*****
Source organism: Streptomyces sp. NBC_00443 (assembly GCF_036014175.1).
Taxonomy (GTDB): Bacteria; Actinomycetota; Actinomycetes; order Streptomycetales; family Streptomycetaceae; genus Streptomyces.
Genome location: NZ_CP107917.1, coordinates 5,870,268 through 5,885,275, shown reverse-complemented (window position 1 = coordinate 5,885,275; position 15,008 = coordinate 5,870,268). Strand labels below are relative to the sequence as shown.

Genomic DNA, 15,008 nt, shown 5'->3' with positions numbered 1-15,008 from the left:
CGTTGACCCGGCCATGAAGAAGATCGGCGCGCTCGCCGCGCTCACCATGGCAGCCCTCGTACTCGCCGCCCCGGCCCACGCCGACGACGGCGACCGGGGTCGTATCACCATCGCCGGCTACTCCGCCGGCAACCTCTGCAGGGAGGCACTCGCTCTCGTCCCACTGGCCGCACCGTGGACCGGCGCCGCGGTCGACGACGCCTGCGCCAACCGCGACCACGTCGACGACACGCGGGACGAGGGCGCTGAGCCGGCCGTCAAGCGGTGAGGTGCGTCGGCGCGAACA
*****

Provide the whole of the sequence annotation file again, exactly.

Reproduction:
Source organism: Streptomyces sp. NBC_00443 (assembly GCF_036014175.1).
Taxonomy (GTDB): Bacteria; Actinomycetota; Actinomycetes; order Streptomycetales; family Streptomycetaceae; genus Streptomyces.
Genome location: NZ_CP107917.1, coordinates 5,870,268 through 5,885,275, shown reverse-complemented (window position 1 = coordinate 5,885,275; position 15,008 = coordinate 5,870,268). Strand labels below are relative to the sequence as shown.

Genomic DNA, 15,008 nt, shown 5'->3' with positions numbered 1-15,008 from the left:
CGTTGACCCGGCCATGAAGAAGATCGGCGCGCTCGCCGCGCTCACCATGGCAGCCCTCGTACTCGCCGCCCCGGCCCACGCCGACGACGGCGACCGGGGTCGTATCACCATCGCCGGCTACTCCGCCGGCAACCTCTGCAGGGAGGCACTCGCTCTCGTCCCACTGGCCGCACCGTGGACCGGCGCCGCGGTCGACGACGCCTGCGCCAACCGCGACCACGTCGACGACACGCGGGACGAGGGCGCTGAGCCGGCCGTCAAGCGGTGAGGTGCGTCGGCGCGAACA